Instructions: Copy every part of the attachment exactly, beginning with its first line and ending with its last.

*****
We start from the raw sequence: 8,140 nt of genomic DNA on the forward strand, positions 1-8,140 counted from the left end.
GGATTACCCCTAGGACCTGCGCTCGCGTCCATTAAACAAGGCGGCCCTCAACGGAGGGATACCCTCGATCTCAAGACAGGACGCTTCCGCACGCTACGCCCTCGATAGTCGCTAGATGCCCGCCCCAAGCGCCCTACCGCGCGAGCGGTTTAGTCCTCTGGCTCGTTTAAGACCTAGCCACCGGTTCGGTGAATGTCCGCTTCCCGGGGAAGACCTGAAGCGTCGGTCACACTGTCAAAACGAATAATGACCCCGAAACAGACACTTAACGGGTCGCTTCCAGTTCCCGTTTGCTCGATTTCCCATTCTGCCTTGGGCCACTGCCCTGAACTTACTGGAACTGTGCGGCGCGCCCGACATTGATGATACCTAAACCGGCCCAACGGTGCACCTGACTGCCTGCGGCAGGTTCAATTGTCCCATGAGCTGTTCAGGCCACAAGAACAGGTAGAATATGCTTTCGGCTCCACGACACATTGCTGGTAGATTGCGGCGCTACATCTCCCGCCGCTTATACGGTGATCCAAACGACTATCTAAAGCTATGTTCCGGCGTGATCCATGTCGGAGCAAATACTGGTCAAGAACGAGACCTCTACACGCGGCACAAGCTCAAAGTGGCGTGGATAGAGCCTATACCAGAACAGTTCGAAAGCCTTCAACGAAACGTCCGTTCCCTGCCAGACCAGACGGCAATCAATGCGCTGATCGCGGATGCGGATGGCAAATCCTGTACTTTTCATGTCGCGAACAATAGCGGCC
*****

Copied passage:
We start from the raw sequence: 8,140 nt of genomic DNA on the forward strand, positions 1-8,140 counted from the left end.
GGATTACCCCTAGGACCTGCGCTCGCGTCCATTAAACAAGGCGGCCCTCAACGGAGGGATACCCTCGATCTCAAGACAGGACGCTTCCGCACGCTACGCCCTCGATAGTCGCTAGATGCCCGCCCCAAGCGCCCTACCGCGCGAGCGGTTTAGTCCTCTGGCTCGTTTAAGACCTAGCCACCGGTTCGGTGAATGTCCGCTTCCCGGGGAAGACCTGAAGCGTCGGTCACACTGTCAAAACGAATAATGACCCCGAAACAGACACTTAACGGGTCGCTTCCAGTTCCCGTTTGCTCGATTTCCCATTCTGCCTTGGGCCACTGCCCTGAACTTACTGGAACTGTGCGGCGCGCCCGACATTGATGATACCTAAACCGGCCCAACGGTGCACCTGACTGCCTGCGGCAGGTTCAATTGTCCCATGAGCTGTTCAGGCCACAAGAACAGGTAGAATATGCTTTCGGCTCCACGACACATTGCTGGTAGATTGCGGCGCTACATCTCCCGCCGCTTATACGGTGATCCAAACGACTATCTAAAGCTATGTTCCGGCGTGATCCATGTCGGAGCAAATACTGGTCAAGAACGAGACCTCTACACGCGGCACAAGCTCAAAGTGGCGTGGATAGAGCCTATACCAGAACAGTTCGAAAGCCTTCAACGAAACGTCCGTTCCCTGCCAGACCAGACGGCAATCAATGCGCTGATCGCGGATGCGGATGGCAAATCCTGTACTTTTCATGTCGCGAACAATAGCGGCC